TURKEY EARTHQUAKE: "The Greeks finally came at night, to help us...", write Turkish citizens on social media

greeks turkey earthquake

A lot of positivity towards the Greeks is coming from Turkish social media users due to Greece's help in the areas hit by Monday's deadly earthquake. Many also criticised President Recep Tayyip Erdoğan for inflaming tensions with Greece, commenting: "The Greeks finally came at night, to help us".

An image showing a Greek firefighter holding a small child in his arms has also gone viral, with the meaning of the image fully reflecting the contribution of Greek rescuers to the affected areas of Turkey.

Some typical posts:

"Greece that we threatened with: 'we will come suddenly one night', gave a lesson in humanity to the dictator and his comrades. This image becomes one of the most emblematic of the earthquake."

"Foundations in Greece are collecting aid for Turkey. Israel was the first country to send aid. In England, schools collect donations for Turkey. Are these our enemies? Why have you been turning the nation against these people for years?”

"Brotherhood of Turkey and Greece. The Turkish people will never forget this"

“They embrace life and human existence. Photo by the Greek rescue team of EMAK"


"Greece really cried with us in this disaster. They showed their humanity in front of the whole world. They did what they had to do for the neighbour who were caught on fire"


"The friend reveals himself in difficult times. This picture should be hung in all Greek and Turkish consulates honestly"

"Rescuers from Greece and other countries save a lot of people. There is no problem between the peoples. All the problems come from the politicians. Atatürk's 'Peace at home, peace in the world' we must understand and focus on our real problems"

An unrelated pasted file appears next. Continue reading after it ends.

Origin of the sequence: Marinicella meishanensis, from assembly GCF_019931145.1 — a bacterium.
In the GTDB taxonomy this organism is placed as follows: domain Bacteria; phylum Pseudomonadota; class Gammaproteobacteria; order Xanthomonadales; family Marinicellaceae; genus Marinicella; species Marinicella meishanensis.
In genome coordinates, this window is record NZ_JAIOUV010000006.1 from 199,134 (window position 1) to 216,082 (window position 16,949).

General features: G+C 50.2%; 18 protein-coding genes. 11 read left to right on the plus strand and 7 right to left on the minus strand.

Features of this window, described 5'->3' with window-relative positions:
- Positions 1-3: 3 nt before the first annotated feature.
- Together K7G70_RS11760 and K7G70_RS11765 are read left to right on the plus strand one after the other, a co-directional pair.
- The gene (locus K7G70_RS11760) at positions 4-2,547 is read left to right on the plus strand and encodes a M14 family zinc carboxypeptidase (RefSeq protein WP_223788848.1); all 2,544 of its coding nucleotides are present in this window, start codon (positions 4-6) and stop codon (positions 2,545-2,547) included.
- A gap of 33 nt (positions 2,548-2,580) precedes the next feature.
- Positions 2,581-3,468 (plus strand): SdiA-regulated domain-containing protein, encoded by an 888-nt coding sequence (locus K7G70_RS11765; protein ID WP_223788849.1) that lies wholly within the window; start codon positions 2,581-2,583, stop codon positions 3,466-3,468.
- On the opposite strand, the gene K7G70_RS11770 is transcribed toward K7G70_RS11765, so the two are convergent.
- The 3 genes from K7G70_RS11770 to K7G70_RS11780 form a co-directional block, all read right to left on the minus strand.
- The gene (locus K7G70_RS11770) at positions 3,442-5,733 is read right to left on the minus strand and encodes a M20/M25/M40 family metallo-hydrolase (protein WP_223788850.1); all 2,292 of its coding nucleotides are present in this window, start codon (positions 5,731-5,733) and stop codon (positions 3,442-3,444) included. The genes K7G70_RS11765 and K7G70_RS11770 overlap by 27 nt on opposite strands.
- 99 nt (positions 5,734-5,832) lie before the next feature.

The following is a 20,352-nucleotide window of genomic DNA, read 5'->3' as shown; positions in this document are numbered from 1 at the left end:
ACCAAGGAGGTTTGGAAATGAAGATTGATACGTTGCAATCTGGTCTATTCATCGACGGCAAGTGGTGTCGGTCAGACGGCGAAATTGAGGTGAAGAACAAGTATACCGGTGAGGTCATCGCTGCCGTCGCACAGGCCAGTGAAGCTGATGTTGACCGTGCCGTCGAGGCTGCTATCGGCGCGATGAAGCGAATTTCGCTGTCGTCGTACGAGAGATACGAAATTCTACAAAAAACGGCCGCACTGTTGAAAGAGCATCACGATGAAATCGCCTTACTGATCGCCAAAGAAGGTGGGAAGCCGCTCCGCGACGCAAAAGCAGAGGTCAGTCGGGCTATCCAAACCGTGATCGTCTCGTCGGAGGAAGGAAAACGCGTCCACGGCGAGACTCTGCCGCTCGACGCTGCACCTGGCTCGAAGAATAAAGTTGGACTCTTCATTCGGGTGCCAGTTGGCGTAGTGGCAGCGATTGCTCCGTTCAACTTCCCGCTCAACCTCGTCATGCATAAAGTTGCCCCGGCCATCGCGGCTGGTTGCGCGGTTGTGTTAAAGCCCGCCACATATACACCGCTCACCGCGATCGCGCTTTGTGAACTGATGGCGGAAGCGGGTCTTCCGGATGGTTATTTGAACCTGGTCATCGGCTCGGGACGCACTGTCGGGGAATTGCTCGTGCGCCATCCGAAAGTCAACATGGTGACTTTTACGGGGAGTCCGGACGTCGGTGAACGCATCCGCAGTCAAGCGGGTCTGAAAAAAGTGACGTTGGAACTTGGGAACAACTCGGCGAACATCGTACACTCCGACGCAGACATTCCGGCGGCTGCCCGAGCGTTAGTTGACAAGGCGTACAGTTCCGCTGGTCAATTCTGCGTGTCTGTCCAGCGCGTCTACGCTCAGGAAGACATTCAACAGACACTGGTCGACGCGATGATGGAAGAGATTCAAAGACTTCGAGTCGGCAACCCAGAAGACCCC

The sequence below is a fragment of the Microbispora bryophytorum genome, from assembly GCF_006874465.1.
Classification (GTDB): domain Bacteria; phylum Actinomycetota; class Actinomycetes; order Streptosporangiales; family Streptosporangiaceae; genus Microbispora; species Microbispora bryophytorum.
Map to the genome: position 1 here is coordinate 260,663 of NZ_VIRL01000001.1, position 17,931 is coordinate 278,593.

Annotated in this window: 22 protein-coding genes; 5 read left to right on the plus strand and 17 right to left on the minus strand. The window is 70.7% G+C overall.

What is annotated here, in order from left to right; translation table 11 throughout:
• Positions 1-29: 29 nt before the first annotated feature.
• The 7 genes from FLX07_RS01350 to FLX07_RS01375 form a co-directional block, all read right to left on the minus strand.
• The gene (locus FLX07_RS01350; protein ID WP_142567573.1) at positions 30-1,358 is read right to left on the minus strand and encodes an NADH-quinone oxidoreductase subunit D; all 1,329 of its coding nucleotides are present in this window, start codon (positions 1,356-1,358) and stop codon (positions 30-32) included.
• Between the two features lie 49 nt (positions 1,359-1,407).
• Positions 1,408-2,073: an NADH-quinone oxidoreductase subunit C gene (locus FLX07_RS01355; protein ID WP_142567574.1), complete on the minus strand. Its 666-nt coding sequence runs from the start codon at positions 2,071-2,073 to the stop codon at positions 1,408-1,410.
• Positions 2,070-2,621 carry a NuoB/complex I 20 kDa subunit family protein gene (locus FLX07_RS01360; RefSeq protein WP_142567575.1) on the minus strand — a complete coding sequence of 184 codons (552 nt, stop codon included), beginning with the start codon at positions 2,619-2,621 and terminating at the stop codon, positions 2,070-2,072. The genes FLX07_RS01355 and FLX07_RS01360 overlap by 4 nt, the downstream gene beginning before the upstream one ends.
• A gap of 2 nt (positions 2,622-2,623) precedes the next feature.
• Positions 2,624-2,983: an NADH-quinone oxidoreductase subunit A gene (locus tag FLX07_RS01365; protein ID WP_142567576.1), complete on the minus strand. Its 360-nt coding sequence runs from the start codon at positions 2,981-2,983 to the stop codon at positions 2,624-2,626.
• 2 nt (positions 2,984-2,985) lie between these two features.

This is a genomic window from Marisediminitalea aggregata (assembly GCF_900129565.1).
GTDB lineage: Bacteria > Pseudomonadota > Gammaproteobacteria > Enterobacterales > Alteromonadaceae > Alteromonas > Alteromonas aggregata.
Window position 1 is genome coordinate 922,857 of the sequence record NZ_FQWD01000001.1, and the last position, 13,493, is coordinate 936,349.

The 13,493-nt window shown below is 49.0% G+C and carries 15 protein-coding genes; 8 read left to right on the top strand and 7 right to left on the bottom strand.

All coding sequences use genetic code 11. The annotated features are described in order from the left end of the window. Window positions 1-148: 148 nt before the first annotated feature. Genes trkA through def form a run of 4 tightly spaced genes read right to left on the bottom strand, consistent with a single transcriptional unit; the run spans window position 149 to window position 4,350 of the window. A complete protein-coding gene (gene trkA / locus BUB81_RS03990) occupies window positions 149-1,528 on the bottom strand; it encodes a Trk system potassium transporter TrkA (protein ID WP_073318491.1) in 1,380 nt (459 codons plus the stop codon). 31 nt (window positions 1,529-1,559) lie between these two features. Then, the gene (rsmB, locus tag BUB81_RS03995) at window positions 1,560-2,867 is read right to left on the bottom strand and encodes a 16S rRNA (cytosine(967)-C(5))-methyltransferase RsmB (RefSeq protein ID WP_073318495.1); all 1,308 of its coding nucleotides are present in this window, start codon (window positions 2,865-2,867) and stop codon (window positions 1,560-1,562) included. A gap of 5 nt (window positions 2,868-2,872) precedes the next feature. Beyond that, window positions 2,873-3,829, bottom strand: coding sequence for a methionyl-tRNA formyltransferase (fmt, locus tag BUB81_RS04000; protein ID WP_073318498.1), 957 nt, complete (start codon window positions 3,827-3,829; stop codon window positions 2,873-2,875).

"We are grateful to Greece"

“Thank you neighbour. We are all brothers"

In the warmest way Turkish citizens continue to welcome the help that Greece sends to their country after the deadly 7.8 Richter earthquake early on Monday.

Indicative of the gratitude expressed by the Turks towards our country are the responses to the posts of the Greek embassy in Turkey for the humanitarian aid that was sent on Wednesday night, headed by the Minister of Civil Protection, Christos Stylianidis and for the arrival of the second rescue crew.

"Thank you", "thank you friend and neighbour" were some of the posts in Greek made once again by Turkish twitter users for Greece's help to Turkey.


The death toll in Turkey from Monday’s earthquakes has risen to 14,014, the Turkish president, Recep Tayyip Erdoğan, has said, with more than 63,000 people injured.

Visiting the quake-hit province of Gaziantep, Erdoğan said more than 6,400 buildings had been destroyed and that Turkey aimed to build new three and four-storey buildings in the region within one year, Reuters reports.

A total of at least 3,162 are confirmed dead in Syria, with government-held areas reporting 1,262 people dead and 1,900 killed in the rebel-controlled northwest, meaning the combined tally in both countries now stands at 17, 176.

Experts have said that it is likely to continue to rise.

The World Health Organization (WHO) has underlined the importance for humanitarian organisations of making sure that people who have survived the quake “continue to survive”.

The WHO’s incident response manager, Robert Holden, told reporters in Geneva many were surviving “out in the open, in worsening and horrific conditions” with severely disrupted water, fuel and electricity supplies:

We are in real danger of seeing a secondary disaster which may cause harm to more people than the initial disaster if we don’t move with the same pace and intensity as we are doing on the search and rescue side. People need the basic elements to survive the next period.

An aid convoy has reached northwestern Syria, the first since Monday’s devastating earthquake that has killed nearly more than 1,000 people in the the rebel-held area, an official at the Bab al-Hawa border crossing has told Agence France-Presse.

READ MORE: The image of a Greek rescuer holding a Turkish child has gone viral - Who created it?

Copyright Greekcitytimes 2024